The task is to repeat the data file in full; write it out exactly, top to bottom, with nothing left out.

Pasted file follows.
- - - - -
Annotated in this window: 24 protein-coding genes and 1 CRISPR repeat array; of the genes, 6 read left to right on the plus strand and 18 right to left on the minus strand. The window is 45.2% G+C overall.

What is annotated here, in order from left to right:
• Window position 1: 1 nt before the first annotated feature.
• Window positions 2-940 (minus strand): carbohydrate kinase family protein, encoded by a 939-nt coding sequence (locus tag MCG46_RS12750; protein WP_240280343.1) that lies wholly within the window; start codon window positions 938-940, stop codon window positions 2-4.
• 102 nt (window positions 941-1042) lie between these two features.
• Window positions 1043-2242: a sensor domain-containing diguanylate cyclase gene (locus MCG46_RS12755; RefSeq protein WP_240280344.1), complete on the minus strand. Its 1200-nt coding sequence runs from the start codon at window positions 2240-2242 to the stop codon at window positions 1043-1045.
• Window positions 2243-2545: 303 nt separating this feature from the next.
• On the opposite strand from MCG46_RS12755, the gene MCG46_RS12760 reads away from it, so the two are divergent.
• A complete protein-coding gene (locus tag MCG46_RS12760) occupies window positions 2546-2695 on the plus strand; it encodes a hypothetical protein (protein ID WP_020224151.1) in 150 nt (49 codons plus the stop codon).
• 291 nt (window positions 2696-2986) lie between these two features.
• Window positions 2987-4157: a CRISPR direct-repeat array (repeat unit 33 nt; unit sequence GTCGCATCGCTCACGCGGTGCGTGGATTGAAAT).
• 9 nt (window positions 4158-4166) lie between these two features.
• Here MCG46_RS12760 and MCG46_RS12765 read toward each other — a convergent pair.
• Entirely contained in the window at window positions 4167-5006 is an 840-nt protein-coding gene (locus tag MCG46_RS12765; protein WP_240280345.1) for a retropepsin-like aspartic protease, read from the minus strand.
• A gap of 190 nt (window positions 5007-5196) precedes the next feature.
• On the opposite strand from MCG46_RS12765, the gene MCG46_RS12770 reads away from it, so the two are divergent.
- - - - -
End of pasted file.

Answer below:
Annotated in this window: 24 protein-coding genes and 1 CRISPR repeat array; of the genes, 6 read left to right on the plus strand and 18 right to left on the minus strand. The window is 45.2% G+C overall.

What is annotated here, in order from left to right:
• Window position 1: 1 nt before the first annotated feature.
• Window positions 2-940 (minus strand): carbohydrate kinase family protein, encoded by a 939-nt coding sequence (locus tag MCG46_RS12750; protein WP_240280343.1) that lies wholly within the window; start codon window positions 938-940, stop codon window positions 2-4.
• 102 nt (window positions 941-1042) lie between these two features.
• Window positions 1043-2242: a sensor domain-containing diguanylate cyclase gene (locus MCG46_RS12755; RefSeq protein WP_240280344.1), complete on the minus strand. Its 1200-nt coding sequence runs from the start codon at window positions 2240-2242 to the stop codon at window positions 1043-1045.
• Window positions 2243-2545: 303 nt separating this feature from the next.
• On the opposite strand from MCG46_RS12755, the gene MCG46_RS12760 reads away from it, so the two are divergent.
• A complete protein-coding gene (locus tag MCG46_RS12760) occupies window positions 2546-2695 on the plus strand; it encodes a hypothetical protein (protein ID WP_020224151.1) in 150 nt (49 codons plus the stop codon).
• 291 nt (window positions 2696-2986) lie between these two features.
• Window positions 2987-4157: a CRISPR direct-repeat array (repeat unit 33 nt; unit sequence GTCGCATCGCTCACGCGGTGCGTGGATTGAAAT).
• 9 nt (window positions 4158-4166) lie between these two features.
• Here MCG46_RS12760 and MCG46_RS12765 read toward each other — a convergent pair.
• Entirely contained in the window at window positions 4167-5006 is an 840-nt protein-coding gene (locus tag MCG46_RS12765; protein WP_240280345.1) for a retropepsin-like aspartic protease, read from the minus strand.
• A gap of 190 nt (window positions 5007-5196) precedes the next feature.
• On the opposite strand from MCG46_RS12765, the gene MCG46_RS12770 reads away from it, so the two are divergent.